> >>           (TYPE=A), small letters (TYPE=a), large roman numerals
> >>           (TYPE=I), small roman numerals (TYPE=i), or the default numbers
> >>           (TYPE=1).
> Again, style sheet maybe. In the markup, no way.

Yes way.  See my argument above.

There is a technical reason not to use the specific TYPE values
that have offered.  An SGML parser is not going to differentiate
between "A" and "a" or "I" and "i".  In other DTDs, I have seen
"ucalpha", "lcalpha", "ucroman", "lcroman" and "1" or "cardinal".
It might be interesting to add "ordinal" to the list also.

Furthermore, it might be useful to add PREFIX and APPEND attributes
so that I can specify values that might yield "(a)" or "[1]" or
even "1."
> >>           For lists that wish to start at values other than 1 we have the
> >>           new tag START. START is always specified in the default
> >>           numbers, and will be converted based on TYPE before display.
> >>           Thus START=5 would display either an 'E', 'e', 'V', 'v', or '5'
> >>           based on the TYPE tag.
> Maybe, as an attribute, but definitely not as a tag.

Yes, I think that there is probably a terminology problem here.
I am sure that they meant attribute.
> >>    <LI>
> >>           To give even more flexibility to lists, we thought it would be
> >>           nice if the author could change the list type,
> To make lists even more confusing to the reader, we thought it would be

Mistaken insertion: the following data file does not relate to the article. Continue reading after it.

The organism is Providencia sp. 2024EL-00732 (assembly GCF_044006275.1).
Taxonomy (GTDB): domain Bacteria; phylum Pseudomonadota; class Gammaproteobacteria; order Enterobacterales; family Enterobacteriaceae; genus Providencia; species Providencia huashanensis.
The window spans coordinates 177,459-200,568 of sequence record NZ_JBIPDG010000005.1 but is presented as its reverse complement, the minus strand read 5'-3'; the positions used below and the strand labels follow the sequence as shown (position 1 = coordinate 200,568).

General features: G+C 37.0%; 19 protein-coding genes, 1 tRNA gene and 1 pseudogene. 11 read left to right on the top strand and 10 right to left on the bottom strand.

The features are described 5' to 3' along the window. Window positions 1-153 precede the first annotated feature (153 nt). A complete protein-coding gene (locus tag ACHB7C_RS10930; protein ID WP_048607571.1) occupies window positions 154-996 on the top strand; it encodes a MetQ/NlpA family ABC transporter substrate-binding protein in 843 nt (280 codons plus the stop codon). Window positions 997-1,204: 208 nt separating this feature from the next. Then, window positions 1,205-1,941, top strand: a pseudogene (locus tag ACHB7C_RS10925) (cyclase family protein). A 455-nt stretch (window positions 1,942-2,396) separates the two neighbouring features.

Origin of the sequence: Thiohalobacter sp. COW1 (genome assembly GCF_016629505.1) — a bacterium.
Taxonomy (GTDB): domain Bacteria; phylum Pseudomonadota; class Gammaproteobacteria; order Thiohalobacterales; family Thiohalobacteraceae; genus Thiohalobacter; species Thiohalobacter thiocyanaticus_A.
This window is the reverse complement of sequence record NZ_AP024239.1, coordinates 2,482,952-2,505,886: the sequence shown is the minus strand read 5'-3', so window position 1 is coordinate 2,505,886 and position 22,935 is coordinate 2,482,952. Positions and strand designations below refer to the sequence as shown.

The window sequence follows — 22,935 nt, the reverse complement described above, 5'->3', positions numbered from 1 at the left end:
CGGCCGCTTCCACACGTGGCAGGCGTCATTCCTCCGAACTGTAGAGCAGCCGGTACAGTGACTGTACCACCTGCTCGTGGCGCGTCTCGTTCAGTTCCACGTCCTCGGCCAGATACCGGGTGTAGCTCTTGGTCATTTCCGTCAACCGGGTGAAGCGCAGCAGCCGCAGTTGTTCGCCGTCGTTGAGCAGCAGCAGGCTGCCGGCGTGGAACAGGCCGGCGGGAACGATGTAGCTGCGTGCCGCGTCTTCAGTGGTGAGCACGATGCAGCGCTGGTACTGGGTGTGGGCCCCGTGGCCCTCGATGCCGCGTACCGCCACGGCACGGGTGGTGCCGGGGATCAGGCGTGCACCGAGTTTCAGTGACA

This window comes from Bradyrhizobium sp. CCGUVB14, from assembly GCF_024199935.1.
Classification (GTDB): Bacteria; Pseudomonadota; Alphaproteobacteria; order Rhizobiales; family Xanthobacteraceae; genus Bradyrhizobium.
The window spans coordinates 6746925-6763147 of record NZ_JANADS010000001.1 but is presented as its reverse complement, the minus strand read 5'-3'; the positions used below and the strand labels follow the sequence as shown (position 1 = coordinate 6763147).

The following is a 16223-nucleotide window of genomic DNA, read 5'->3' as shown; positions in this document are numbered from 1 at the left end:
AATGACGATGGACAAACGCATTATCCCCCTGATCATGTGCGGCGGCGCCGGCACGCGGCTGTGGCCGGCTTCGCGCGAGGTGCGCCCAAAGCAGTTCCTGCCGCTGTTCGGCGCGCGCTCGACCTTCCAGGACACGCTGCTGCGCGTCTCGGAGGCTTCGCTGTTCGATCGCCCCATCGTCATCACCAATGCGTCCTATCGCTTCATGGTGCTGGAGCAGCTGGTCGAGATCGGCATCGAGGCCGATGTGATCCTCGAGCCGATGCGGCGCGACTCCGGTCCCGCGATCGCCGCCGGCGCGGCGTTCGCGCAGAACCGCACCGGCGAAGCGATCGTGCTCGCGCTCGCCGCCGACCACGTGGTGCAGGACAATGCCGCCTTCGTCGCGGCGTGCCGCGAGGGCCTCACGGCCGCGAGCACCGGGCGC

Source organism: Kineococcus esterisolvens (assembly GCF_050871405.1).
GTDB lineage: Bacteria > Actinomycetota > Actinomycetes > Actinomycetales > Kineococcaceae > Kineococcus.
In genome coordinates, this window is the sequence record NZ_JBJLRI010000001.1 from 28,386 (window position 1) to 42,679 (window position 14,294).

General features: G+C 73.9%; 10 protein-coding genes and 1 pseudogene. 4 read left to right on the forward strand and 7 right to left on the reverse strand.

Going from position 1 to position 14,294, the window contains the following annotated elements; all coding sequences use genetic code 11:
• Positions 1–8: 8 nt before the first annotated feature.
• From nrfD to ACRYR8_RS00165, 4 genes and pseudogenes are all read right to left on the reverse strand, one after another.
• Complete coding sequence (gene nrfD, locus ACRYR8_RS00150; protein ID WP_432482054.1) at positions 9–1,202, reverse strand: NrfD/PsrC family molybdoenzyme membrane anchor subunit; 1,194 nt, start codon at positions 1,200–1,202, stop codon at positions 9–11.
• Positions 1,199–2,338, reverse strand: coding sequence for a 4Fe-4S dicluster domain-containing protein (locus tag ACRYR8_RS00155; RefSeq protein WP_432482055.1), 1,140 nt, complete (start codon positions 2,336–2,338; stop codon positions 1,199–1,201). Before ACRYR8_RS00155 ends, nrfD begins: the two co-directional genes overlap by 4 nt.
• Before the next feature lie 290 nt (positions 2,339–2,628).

> clever to allow the author to totally screw with the reader's mind.
> Again, no.

I think that I would have to be convinced of the merit of this one.
I really can't see why this is not better achieved by closing one
list and starting another.
> >>           To ordered list we have added the
> >>           VALUE element so you can change the count, for that list item
> >>           and all subsequent.
> Perhaps.

I think that what is meant here is that <LI VALUE="NUMBER"> is
interpreted by a browser to reset the counter for the remainder
of the list.  Again, I wonder why it is not better achieved by
closing the existing list and starting another with the 
appropriate starting number.
> >>    <IMG>
> >>           The IMG tag is probably the most extended tag.
> The IMG tag is probably the most mangled tag. HTML3 uses FIG for left, right
> and center alignment of images. The other alignments strike me as excessive.
> >>         <IMG WIDTH=value HEIGHT=value>